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Clouded sulphur

Colias philodice

The males have bright yellow wings with black borders. The forewings each have a dark round spot, while the hindwings have a lighter, orange spot. The females in the springtime generation are mostly yellow, while those in the fall generation are mainly white.

These butterflies have wingspans of 30 to 50 mm. Individuals in the springtime and fall generations tend to be smaller.

The green caterpillars have a white and pale pink stripe on both sides. The chrysalis is green with a yellow band and some black dots.



This large family consists of small or medium-sized white, yellow or orange butterflies with orange wingtips. They often have dark or red markings on their wings, and spots visible only in ultraviolet light, thought to be used for courtship. With the Papilionidae, these are the only butterflies to have three sets of fully developed functional legs in both sexes.

The Coliadinae subfamily comprises yellow and orange butterflies called sulphurs and orangetips. They often have black-bordered wings. The members of the Pierinae subfamily are generally white with black markings or white with orange-tipped forewings.

Silvery blue

Glaucopsyche lygdamus

It’s easy to see where this small butterfly gets its name: its wings are blue on top and silvery beneath. The top of the wing in the males is an iridescent blue, with a narrow dark border. In the females the blue is darker and the border is wider. Both sexes have a white fringe around the wings, and a row of white-ringed black spots on top. Their wingspan is 3.2 cm.

Gossamer-winged butterflies


This large family consists of small, often very colourful or iridescent butterflies, many of them rare. They have three sets of functional legs, but the first pair is smaller in most of the males. The antennae and eyes are usually ringed with white.

The Lycaenidae can be divided into four subfamilies:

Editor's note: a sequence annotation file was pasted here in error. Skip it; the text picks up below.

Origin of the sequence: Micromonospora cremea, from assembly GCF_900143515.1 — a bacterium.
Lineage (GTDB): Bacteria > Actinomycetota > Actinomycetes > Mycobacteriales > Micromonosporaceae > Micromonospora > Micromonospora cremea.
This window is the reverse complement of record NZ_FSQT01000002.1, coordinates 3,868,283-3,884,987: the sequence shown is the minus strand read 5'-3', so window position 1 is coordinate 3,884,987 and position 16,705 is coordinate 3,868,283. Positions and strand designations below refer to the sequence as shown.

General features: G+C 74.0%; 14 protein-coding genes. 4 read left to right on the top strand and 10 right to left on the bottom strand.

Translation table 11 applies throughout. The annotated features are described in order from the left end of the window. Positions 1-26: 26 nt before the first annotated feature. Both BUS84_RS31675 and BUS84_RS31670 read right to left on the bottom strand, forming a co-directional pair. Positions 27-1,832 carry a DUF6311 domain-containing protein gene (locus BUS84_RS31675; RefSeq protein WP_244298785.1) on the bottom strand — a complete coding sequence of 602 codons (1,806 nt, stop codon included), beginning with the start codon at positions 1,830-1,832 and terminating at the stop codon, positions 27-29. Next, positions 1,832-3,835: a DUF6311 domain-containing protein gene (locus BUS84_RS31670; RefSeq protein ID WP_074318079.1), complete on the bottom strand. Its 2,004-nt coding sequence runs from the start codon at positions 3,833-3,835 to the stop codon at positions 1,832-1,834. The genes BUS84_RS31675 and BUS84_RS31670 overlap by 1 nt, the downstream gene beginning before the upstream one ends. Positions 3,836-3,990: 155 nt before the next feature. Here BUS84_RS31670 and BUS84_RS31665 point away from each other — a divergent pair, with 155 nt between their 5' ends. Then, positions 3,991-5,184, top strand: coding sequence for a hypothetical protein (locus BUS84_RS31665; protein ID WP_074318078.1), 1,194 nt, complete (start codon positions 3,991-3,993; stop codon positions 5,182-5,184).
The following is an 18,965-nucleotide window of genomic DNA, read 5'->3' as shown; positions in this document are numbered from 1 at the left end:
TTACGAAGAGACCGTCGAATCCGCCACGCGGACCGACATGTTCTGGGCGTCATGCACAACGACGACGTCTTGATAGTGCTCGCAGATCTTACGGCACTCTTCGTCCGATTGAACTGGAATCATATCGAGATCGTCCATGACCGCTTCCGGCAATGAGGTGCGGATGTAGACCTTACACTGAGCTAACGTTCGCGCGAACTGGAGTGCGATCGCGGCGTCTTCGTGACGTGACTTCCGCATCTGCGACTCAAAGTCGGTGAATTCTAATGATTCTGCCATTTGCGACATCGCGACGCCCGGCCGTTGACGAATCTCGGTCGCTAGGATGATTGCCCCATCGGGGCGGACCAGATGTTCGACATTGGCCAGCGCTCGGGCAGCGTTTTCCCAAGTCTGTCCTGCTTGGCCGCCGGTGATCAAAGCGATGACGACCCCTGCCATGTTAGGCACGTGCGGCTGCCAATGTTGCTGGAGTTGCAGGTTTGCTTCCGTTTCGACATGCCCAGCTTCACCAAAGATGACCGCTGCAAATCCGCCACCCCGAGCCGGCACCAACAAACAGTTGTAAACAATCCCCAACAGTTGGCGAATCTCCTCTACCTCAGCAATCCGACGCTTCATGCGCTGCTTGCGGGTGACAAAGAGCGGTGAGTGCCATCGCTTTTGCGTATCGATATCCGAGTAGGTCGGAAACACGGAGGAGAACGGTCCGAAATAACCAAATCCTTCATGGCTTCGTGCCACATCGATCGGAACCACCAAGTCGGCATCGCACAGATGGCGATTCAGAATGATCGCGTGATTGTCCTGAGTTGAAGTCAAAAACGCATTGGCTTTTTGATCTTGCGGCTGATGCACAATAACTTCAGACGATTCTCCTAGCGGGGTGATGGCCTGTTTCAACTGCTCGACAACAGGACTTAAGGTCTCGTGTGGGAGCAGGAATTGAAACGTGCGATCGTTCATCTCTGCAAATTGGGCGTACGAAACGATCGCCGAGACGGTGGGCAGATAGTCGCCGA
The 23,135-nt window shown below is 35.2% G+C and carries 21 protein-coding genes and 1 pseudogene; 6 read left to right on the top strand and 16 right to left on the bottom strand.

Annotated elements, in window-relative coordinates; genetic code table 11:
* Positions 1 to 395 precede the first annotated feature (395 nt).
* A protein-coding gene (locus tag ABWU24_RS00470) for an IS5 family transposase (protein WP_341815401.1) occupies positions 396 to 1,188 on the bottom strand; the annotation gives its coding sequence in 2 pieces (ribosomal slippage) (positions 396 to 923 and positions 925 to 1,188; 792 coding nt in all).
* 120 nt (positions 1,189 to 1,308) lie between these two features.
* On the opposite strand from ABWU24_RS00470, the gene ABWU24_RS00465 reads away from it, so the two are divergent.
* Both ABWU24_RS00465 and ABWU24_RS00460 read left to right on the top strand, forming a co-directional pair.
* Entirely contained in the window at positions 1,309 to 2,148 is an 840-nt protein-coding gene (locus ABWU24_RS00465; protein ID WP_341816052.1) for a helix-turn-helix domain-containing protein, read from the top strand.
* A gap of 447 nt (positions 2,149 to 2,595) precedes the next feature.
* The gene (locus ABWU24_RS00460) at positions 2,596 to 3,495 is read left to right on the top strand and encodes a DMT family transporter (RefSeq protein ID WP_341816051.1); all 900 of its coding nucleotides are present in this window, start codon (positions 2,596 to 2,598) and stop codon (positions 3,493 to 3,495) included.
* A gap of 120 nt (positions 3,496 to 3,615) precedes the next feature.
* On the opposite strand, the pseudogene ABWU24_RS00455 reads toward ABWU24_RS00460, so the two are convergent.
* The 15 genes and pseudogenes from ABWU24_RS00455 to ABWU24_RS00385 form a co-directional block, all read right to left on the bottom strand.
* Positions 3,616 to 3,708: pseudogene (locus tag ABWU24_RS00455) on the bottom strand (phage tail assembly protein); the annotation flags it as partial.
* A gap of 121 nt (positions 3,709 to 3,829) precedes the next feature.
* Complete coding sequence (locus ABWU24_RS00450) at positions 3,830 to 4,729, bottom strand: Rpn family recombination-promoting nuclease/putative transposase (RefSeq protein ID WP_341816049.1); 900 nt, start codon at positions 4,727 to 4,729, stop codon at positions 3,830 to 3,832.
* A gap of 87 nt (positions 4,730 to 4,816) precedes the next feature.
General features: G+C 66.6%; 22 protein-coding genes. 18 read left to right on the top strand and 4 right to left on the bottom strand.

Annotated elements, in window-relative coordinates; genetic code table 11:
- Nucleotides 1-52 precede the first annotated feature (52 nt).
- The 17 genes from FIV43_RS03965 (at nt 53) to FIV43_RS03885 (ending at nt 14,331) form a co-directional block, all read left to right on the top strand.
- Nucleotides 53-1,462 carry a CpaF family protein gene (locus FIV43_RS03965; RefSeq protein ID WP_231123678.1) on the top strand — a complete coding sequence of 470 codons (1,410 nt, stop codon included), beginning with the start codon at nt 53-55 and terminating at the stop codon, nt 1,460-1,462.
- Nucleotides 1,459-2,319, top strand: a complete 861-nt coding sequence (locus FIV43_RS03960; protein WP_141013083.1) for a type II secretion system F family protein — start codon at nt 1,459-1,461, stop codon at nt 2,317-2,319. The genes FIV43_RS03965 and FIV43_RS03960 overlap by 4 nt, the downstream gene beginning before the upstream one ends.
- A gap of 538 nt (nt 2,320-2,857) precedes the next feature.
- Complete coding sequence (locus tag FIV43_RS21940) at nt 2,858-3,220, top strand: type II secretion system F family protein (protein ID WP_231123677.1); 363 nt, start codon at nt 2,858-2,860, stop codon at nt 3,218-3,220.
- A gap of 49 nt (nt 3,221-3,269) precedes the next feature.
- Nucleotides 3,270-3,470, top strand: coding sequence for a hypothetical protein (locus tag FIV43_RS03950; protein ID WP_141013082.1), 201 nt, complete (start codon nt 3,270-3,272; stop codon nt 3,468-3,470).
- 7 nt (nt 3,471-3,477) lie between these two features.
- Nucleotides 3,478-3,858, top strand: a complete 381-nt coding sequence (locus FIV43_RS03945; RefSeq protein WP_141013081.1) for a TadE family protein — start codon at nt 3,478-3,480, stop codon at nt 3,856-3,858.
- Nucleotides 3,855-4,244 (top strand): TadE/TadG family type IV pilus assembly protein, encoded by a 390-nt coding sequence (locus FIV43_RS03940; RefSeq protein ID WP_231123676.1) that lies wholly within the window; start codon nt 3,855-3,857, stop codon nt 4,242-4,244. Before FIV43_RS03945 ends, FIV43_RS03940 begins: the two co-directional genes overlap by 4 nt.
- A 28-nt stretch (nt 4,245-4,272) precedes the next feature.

1. Blues (subfamily Polyommatinae) owe their name to the colour of the upper surface of their wings. The females are often darker than the males.
2. Coppers (subfamily Lycaeninae) are orange or brown, with dark markings.
3. Hairstreaks and elfins (subfamily Theclinae) are recognizable by the two or three small tails on their hindwings. Often grey or brown, they have colourful markings on the underside of their wings.
4. Harvesters (subfamily Melitaeinae) are distinguished from other Lycaenidae by their special wing veins.


Danaus plexippus plexippus

Monarchs are butterflies with orange, black-veined wings. Each wing has a black border with rows of white dots. Their wingspan of 93 to 105 mm makes them some of the largest butterflies in Quebec.

Males have two tiny black spots on the top of their hind wings. The black bands on the females’ wings are also wider.

Black swallowtail

Papilio polyxenes asterius

This butterfly’s wingspan is between 9 and 10 cm. Its black wings have two rows of yellow spots along the edges. The lower wings have an orange spot with a black centre on the bottom edge, and the tip of the wing is long and thin.

Females can be distinguished from males by their larger abdomens and a wide band of blue scales on their back wings. The two rows of yellow spots are less pronounced in females.



In most species of Papilionidae (swallowtail butterflies), the back wings have a long tip at the end that looks like a swallow’s tail. Most swallowtail caterpillars have an osmeterium, an organ with two small horns that produces a foul odour. Some have large eyespots that can frighten predators.


Limenitis archippus

This butterfly’s wingspan ranges from 6.5 to 7.5 cm. Their orange colour contrasts with their black ribs. There is one row of white spots along the wide black edge of their wings.

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